The Association of Southeast Asian Nations (ASEAN) is the world’s fastest-growing internet region, with the user base now at 480 million people. Digitalisation in Southeast Asia has important economic implications. By 2025, online spending could rise more than six-fold to US$200 billion. Most of this consumption will be in the areas of electronics, clothing, household goods, and increased travel across the region and elsewhere. This all bodes well in terms of building a middle class and fostering job growth in the region.

At the same time, there are negative sides to the transformation to a digital economy, with cyberterrorism, cyber fraud, and identity theft increasingly threatening its potential. Bad actors are working fast and creatively to wreak havoc on countries, businesses, and people. Today, the quality of a nation’s technology backbone is likely to influence its economic success. If cybersecurity is threatened, investor confidence in the ASEAN Economic Community (AEC) will begin to decay.

David Koh, Chief Executive, Cyber Security Agency of Singapore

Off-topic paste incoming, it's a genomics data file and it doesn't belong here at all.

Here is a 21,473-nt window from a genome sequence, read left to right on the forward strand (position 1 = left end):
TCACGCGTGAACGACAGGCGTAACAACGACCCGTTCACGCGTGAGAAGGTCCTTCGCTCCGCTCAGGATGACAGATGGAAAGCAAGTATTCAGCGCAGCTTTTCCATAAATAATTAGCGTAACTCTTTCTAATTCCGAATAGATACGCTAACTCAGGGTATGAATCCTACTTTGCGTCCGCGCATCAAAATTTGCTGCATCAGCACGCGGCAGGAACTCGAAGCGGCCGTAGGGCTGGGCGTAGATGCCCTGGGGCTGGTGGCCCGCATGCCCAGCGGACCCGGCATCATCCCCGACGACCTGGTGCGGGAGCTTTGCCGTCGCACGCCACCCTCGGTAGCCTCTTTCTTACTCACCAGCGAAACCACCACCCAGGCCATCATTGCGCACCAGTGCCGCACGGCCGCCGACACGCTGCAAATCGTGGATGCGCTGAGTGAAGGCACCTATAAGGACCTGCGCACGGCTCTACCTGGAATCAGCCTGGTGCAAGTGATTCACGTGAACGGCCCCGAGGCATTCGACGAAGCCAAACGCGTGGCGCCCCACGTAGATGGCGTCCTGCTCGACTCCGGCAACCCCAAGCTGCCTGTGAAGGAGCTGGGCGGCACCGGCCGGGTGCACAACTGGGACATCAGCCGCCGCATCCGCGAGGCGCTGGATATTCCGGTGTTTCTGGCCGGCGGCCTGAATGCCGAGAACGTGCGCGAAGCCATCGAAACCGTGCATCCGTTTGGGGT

On a podcast by the Centre for Strategic and International Studies (CSIS), co-hosts Jim Lewis and Chris Painter talked with David Koh, Chief Executive of the Cyber Security Agency of Singapore (CSA). They discussed progress in cybersecurity done by the CSA in its first six years, technical and policy cooperation within ASEAN, and next steps in cyber diplomacy after the conclusion of the current United Nations’ Open-Ended Working Group (OEWG) processes.

David stated that Singapore’s CSA is on a steady pace in the last six years, but it has been a frantic and hectic rollercoaster ride altogether. For him, they have made significant progress in Singapore in terms of cybersecurity. Firstly, by instilling the realisation that the country is tremendously dependent on digital infrastructures as a highly connected society. The way we work, the way we play, all kinds of things that we do depend on the internet today. This should make organisations and citizens realise that cybersecurity is an integral part of these practices. David also sees cybersecurity as a key enabler for the nation to continue the way it lives, works, and plays. From that perspective, CSA was born. David said that he had the great honour of being selected to head up the organisation. He also noted that significant high-profile cyber hacks that occurred around the world are real. These cyber-attacks brought the message home to Singapore, a message that cyber risks must be taken care of.